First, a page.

Last week’s Headlines (week of October 24): Interest rates could rise in the US in December but likely will remain stable in the UK thanks to stronger than expected post-Brexit growth, the CETA will be signed, Bitcoin receives a boost, Uber drivers are employees, and CIBC is the latest bank to be fined for ripping off customers.
The CETA (Comprehensive Economic and Trade Agreement) saga is finally coming to an end. The trade deal which was seven years in the making, nearly fell at the last hurdle when Wallonia, a French speaking region of Belgium, refused to agree to CETA unless provisions to protect farmers and labour interests were added, thus preventing Belgium’s parliament signing off on the EU deal. After tough negotiating Wallonia relented, and on Friday all 28 EU countries officially approved the trade agreement. CETA will remove 99% of the tariffs between Canada and the EU, and supporters say this will generate $12 billion more trade per year. Prime Minister Trudeau is now en route to Brussels to sign the deal. Reaching a deal could bolster the EU’s ability to sign future deals, and CETA could provide a framework for a post-Brexit UK deal with the EU.
Bit by Bit
Although the hype surrounding bitcoin has died down lately, the digital currency has received a major boost as Switzerland’s national rail service will sell the currency at its stations in November. Although customers will not be able to buy their tickets with BitCoin, they will be able to trade Swiss francs for Bitcoins at ticket machines. The two year pilot project is in response to consumer demand. There will be limitations however: buyers will have to provide a phone number and can only buy 500 Swiss Francs worth of Bitcoin at a time.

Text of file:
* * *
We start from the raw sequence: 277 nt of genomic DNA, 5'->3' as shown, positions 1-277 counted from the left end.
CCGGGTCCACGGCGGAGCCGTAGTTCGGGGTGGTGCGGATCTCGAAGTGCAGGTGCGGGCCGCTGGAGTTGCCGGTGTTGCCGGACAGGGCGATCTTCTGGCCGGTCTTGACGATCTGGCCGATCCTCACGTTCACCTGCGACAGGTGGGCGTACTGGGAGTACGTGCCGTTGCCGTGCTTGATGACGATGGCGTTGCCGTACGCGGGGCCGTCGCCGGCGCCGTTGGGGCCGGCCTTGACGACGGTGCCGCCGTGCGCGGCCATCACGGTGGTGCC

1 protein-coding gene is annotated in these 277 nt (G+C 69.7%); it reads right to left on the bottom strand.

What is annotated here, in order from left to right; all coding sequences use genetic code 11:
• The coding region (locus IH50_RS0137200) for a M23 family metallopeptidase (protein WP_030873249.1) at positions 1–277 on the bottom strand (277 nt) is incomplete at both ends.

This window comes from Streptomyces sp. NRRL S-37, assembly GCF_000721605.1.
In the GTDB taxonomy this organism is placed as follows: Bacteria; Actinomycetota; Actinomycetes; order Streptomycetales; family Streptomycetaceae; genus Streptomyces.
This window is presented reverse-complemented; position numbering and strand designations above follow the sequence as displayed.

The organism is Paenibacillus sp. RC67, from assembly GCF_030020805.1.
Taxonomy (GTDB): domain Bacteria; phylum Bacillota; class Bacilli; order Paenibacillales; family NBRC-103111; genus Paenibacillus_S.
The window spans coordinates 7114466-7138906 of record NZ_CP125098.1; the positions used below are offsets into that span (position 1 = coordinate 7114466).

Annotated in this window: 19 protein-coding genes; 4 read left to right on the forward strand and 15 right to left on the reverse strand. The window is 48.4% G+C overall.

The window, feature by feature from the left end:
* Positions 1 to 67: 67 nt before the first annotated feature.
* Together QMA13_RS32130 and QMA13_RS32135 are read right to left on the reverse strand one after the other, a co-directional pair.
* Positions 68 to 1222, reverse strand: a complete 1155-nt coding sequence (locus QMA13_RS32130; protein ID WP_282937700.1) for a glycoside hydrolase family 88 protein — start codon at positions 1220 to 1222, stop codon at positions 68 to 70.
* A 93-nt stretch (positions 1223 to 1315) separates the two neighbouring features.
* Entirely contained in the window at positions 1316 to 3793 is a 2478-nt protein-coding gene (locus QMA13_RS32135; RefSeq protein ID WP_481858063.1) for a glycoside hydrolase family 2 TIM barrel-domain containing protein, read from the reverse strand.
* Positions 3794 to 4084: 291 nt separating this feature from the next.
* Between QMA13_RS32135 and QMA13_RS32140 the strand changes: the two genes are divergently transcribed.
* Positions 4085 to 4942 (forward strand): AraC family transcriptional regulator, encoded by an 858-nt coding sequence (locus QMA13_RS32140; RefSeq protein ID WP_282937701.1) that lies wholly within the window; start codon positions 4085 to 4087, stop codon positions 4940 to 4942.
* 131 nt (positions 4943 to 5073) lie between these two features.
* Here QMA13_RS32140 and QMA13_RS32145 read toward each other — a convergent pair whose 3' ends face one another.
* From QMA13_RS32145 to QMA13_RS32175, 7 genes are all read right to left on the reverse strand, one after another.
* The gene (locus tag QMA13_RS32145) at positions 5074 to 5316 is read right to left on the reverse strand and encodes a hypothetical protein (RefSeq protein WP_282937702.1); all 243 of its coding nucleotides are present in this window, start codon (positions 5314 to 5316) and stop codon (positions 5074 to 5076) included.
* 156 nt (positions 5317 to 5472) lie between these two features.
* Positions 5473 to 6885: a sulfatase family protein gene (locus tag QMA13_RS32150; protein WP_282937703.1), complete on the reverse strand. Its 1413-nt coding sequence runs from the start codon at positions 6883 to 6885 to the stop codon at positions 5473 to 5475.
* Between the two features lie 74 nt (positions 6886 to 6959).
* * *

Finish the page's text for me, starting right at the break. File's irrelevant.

US Economic Growth
The US economy grew at an annualised rate of 2.9% in the third quarter of 2016 – the fastest growth the country has experienced in two years. The figures exceeded the expected growth rate of 2.5%. The US expresses growth at an annualised rate, while many other countries express the figure in quarter on quarter terms. Quarter on quarter growth was 0.7%. Strong economic performance could encourage the Fed to raise interest rates in December, which would strengthen the USD.
A tribunal in Britain has ruled that Uber’s drivers qualify as employees – not independent contractors. The ruling means that the 40,000 UK based Uber drivers are entitled to vacation days, sick days, and other rights granted to regular employees. Many British Uber drivers earn less than minimum wage while Uber has gone on to become one of the world’s most valuable tech companies. Supporters of Uber claim the drivers are independent drivers who take on the risk knowingly and that labelling driver employees could make the service more expensive.
CIBC has been forced by Ontario’s securities regulator to compensate clients who were overcharged. The bank will pay out $73 million in compensation. CIBC will have to reach out to those that were overcharged in order to pay them compensation. CIBC will also pay $3 million to the Ontario Securities Commission, and a further $50,000 to cover the cost of the investigation. Over the summer Scotiabank faced similar charges and was forced to shell out about $20 million in compensation. CI Investments, an investment management company, paid out over $150 million last February.
The British economy exceeded the predicted 0.3% growth rate by posting growth of 0.5% from July to September, indicating that the Brexit vote had little to no immediate impact on the economy. The strong numbers reduce the likelihood that the Bank of England will cut interest rates next week. Cutting interest rates would further dampen the pound which is already low. If interest rates remain stable it will be good news for anyone holding pounds, but won’t do any favours for Canadians looking to visit the UK.
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